With careful planning it can be possible to lower your Inheritance Tax bill considerably or even reduce it to zero.
The Will Guys can help you with this by carefully looking at your estate and giving bespoke advice to you and your family. Contact us to discuss any concerns you have with your estate planning.
We have direct ties with a truly independent funeral planning company who work with a panel of partners to ensure they can find the best solution to meet your funeral planning needs.
With a wealth of knowledge on pre-paid funeral planning they are able to offer you and your family the most up-to-date advice and plans, ensuring you and your family peace of mind.
The decision to enter a surrogacy agreement can be an exciting and daunting one. It’s important that all parties involved are protected. Making a new Will, or updating a previous Will, is a key part of this.
For the intended parents, appointing Guardians in their Will should anything happen to them before the Parental Order has been formalised is essential. Likewise, the surrogate should name the intended parents as the legal Guardians in their Will. This needs to be carefully worded if the surrogate already has children of her own, so that there is no confusion. If the surrogate is married or in a long term relationship, her partner should also mention this in their Will.
A clause should also be included to document that if anything should happen to the intended parents, then any unpaid expenses agreed by them will still be paid to the surrogate.
A specialist surrogacy clause within your Will can cover all of the above for both the surrogate and intended parents, and ensure that all parties are safeguarded.
A Military Will caters to service personnel and their family or loved ones. While the Military do offer all serving personnel a free Will, this is a basic Will with no advice given, and no room for naming an executor or the guardians of your children.
The Will Guys can help serving personnel to build a Will tailored to the needs of themselves and their loved ones, with advice that caters to their individual situation – whether that includes children, a spouse, assets, or an inheritance.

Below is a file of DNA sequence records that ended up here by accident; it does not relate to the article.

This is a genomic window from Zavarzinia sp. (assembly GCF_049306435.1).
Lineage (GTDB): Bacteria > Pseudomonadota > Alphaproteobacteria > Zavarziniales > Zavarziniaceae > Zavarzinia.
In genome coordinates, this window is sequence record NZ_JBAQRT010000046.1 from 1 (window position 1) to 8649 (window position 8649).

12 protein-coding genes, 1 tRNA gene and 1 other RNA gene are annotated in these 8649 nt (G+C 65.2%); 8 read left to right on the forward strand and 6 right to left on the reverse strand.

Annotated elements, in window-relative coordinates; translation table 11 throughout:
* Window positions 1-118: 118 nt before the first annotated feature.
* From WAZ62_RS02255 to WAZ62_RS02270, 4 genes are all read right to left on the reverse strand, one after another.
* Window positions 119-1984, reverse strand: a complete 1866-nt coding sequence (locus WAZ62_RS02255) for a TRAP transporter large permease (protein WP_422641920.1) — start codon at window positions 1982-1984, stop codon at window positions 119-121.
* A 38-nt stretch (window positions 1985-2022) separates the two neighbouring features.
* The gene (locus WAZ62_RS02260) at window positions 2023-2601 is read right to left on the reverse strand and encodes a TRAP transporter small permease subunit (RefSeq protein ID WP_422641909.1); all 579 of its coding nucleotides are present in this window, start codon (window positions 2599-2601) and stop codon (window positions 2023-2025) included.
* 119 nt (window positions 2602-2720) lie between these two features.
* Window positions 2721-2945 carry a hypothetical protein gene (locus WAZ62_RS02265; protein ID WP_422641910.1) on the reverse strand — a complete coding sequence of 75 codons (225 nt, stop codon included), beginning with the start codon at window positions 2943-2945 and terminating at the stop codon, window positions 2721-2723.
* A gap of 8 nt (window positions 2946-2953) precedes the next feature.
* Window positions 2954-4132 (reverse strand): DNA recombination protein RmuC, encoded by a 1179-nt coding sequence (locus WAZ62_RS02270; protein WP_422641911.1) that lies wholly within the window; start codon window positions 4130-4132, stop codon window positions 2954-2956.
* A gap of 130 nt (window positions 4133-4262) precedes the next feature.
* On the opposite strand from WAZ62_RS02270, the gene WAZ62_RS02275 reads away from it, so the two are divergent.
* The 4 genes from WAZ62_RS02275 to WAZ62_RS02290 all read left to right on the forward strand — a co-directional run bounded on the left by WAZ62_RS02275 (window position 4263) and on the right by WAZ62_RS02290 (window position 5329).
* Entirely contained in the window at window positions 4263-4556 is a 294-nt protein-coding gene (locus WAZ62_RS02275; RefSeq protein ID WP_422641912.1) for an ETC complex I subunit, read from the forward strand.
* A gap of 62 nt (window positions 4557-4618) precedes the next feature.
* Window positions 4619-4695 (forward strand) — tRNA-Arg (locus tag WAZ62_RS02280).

Another document to consider is a Lasting Power of Attorney. This legal document gives a nominated person the legal power to make decisions regarding property, financial assets, or health and welfare. This can be important to have in place for if the serving person is absent for long periods, or is frequently uncontactable.
National Will Registration
A common phrase we often hear is: “I’ll tell them (children/friend/spouse) where my Will is, and they’ll remember”. But, what if they don’t? It is somewhat naive to expect someone to remember the details of the company who drafted/hold a Will for you – you may not even remember yourself.
Furthermore, your trustees may not be there to remember where your Will was located. Therefore, your surviving loved ones might not be able to access your final Will. You want to ensure that your estate and assets pass on to who you want it to. So, it’s only right that our team register our clients’ signed Wills with Certainty, the National Will Register.
Registration records the existence and tags the location of your Will on the National Will Register, so that the people you have left your estate to, or your executors, can find it when you have passed away. This ensures that if beneficiaries and executors forget where you Will is located, it can be easily found by performing a Register Will Search.
How do I register my Will?
We register the Will free of charge!